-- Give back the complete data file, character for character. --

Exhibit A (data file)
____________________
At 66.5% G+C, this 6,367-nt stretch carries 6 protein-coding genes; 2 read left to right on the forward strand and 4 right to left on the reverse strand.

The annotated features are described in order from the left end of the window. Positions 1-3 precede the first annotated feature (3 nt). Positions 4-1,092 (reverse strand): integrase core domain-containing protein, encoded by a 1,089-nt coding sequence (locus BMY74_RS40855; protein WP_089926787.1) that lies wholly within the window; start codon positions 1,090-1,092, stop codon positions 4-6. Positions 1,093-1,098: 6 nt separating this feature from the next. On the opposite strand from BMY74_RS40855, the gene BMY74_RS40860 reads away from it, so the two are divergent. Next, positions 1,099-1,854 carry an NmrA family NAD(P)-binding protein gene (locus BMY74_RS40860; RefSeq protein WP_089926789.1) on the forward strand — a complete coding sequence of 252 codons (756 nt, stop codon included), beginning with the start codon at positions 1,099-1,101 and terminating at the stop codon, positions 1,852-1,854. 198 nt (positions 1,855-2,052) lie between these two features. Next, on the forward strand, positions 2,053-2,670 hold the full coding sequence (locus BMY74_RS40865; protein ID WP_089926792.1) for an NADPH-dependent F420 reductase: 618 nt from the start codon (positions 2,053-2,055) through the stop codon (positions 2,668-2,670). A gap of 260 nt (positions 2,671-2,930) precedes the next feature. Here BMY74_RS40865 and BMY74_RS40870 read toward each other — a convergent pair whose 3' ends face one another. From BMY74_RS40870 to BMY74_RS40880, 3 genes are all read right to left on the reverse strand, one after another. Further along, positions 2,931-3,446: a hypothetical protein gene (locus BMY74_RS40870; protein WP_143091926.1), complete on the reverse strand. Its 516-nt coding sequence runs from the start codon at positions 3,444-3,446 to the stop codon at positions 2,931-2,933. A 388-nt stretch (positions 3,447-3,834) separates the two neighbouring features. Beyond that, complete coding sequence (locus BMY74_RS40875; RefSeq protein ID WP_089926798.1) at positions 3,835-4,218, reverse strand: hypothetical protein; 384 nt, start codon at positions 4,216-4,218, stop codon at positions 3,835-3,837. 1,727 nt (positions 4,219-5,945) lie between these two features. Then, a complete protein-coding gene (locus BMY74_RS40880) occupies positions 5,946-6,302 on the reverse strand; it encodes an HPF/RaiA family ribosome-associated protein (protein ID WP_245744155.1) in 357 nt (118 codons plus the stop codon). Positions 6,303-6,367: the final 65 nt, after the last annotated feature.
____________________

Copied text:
At 66.5% G+C, this 6,367-nt stretch carries 6 protein-coding genes; 2 read left to right on the forward strand and 4 right to left on the reverse strand.

The annotated features are described in order from the left end of the window. Positions 1-3 precede the first annotated feature (3 nt). Positions 4-1,092 (reverse strand): integrase core domain-containing protein, encoded by a 1,089-nt coding sequence (locus BMY74_RS40855; protein WP_089926787.1) that lies wholly within the window; start codon positions 1,090-1,092, stop codon positions 4-6. Positions 1,093-1,098: 6 nt separating this feature from the next. On the opposite strand from BMY74_RS40855, the gene BMY74_RS40860 reads away from it, so the two are divergent. Next, positions 1,099-1,854 carry an NmrA family NAD(P)-binding protein gene (locus BMY74_RS40860; RefSeq protein WP_089926789.1) on the forward strand — a complete coding sequence of 252 codons (756 nt, stop codon included), beginning with the start codon at positions 1,099-1,101 and terminating at the stop codon, positions 1,852-1,854. 198 nt (positions 1,855-2,052) lie between these two features. Next, on the forward strand, positions 2,053-2,670 hold the full coding sequence (locus BMY74_RS40865; protein ID WP_089926792.1) for an NADPH-dependent F420 reductase: 618 nt from the start codon (positions 2,053-2,055) through the stop codon (positions 2,668-2,670). A gap of 260 nt (positions 2,671-2,930) precedes the next feature. Here BMY74_RS40865 and BMY74_RS40870 read toward each other — a convergent pair whose 3' ends face one another. From BMY74_RS40870 to BMY74_RS40880, 3 genes are all read right to left on the reverse strand, one after another. Further along, positions 2,931-3,446: a hypothetical protein gene (locus BMY74_RS40870; protein WP_143091926.1), complete on the reverse strand. Its 516-nt coding sequence runs from the start codon at positions 3,444-3,446 to the stop codon at positions 2,931-2,933. A 388-nt stretch (positions 3,447-3,834) separates the two neighbouring features. Beyond that, complete coding sequence (locus BMY74_RS40875; RefSeq protein ID WP_089926798.1) at positions 3,835-4,218, reverse strand: hypothetical protein; 384 nt, start codon at positions 4,216-4,218, stop codon at positions 3,835-3,837. 1,727 nt (positions 4,219-5,945) lie between these two features. Then, a complete protein-coding gene (locus BMY74_RS40880) occupies positions 5,946-6,302 on the reverse strand; it encodes an HPF/RaiA family ribosome-associated protein (protein ID WP_245744155.1) in 357 nt (118 codons plus the stop codon). Positions 6,303-6,367: the final 65 nt, after the last annotated feature.